For the past 6 years, the City’s approach to economic development seemed focussed on the mine. There was talk of economic diversification, usually about high-tech but little in the way of real and substantive work on diversification was undertaken.
Similar to the Performing Arts Centre, there was no Plan B. No strategy, no goals, no timelines for developing our economy and no apparent understanding of the impact this would have on our economy in the decades ahead.
High-tech does and should continue to play a significant role in developing our new economy but even there, it needs the City’s help. We need a sophisticated and well organized angel investor network that will keep successful innovators here. We need to train or attract more skilled employees that will allow tech firms to grow their business here. We need a university that is adapting and growing their science and technology curriculum to match industry needs. And we need to make sure that Venture Kamloops has programs in place to make these things happen.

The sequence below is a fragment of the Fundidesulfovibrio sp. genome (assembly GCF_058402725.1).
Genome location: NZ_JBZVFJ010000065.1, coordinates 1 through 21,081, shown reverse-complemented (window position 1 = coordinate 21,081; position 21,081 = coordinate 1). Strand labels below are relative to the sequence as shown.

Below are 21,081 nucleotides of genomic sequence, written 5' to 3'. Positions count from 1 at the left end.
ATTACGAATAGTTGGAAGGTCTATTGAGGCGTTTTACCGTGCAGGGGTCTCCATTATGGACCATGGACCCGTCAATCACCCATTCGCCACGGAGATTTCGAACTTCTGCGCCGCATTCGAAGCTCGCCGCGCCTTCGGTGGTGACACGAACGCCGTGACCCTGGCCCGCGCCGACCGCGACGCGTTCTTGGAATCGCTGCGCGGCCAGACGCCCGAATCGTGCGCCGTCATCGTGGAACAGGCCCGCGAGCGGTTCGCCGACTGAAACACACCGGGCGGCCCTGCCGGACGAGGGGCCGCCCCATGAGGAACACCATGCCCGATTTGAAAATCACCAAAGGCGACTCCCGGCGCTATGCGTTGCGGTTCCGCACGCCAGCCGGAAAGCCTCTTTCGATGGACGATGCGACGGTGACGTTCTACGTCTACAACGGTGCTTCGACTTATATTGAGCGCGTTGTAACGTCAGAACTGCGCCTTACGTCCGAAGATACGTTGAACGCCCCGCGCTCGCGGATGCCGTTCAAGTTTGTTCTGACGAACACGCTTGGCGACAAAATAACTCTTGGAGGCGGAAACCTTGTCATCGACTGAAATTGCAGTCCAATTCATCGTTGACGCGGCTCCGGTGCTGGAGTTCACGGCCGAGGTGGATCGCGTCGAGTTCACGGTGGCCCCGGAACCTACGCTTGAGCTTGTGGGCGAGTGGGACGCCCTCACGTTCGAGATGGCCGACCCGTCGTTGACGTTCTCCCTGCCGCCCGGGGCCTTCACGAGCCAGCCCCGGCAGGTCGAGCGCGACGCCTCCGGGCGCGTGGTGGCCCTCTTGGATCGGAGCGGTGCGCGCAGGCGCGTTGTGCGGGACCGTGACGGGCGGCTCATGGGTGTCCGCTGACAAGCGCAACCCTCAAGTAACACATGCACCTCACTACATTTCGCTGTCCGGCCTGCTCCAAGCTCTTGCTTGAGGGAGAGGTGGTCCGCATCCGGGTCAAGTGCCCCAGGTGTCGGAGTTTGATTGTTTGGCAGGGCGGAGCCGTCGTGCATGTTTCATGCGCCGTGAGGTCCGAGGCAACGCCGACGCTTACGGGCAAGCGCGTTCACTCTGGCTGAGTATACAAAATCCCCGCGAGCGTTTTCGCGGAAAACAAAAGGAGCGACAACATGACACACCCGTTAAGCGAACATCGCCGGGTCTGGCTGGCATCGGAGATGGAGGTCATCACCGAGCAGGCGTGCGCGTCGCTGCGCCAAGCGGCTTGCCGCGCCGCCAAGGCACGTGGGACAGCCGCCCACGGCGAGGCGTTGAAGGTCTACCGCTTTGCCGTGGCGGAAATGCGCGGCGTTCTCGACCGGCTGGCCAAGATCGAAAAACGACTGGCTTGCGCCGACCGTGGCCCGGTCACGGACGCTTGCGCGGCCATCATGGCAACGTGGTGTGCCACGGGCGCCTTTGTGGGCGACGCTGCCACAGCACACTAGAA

We also need to start looking at light manufacturing with the capabilities to build some of the technologies our entrepreneurs are creating. This means more skilled electricians, engineers, designers, fabricators etc. have to be found or trained.
But as the name implies, diversification means looking at opportunities beyond just high-tech. Agriculture, adventure tourism, financial services, manufacturing, distribution and arts are just a few that would work well with our location. As a distribution hub, we have a proven network and capacity to export across the province or around the world.
My vision for Kamloops sees more than 100 new small to medium sized business starting or relocating here in the next 10 to 15 years. Each of those businesses hiring anywhere from 5 to 15 people. Not all of them in high-tech but instead a resilient blend of well established sustainable companies with a mix that allows us to absorb the ups and downs of normal economic cycles.
And there is a role for companies already here as well. I’d like to see established firms mentoring and coaching staff as well as entrepreneurs. Helping staff and new startups improves the chances for success and growth, while building the framework that will keep people here and gainfully employed.
Economic development is not a game of quick results but we have to start now and make up for the time already wasted. Had we seriously started this process 10 years ago, many of the economic development concerns we face today would have already been resolved.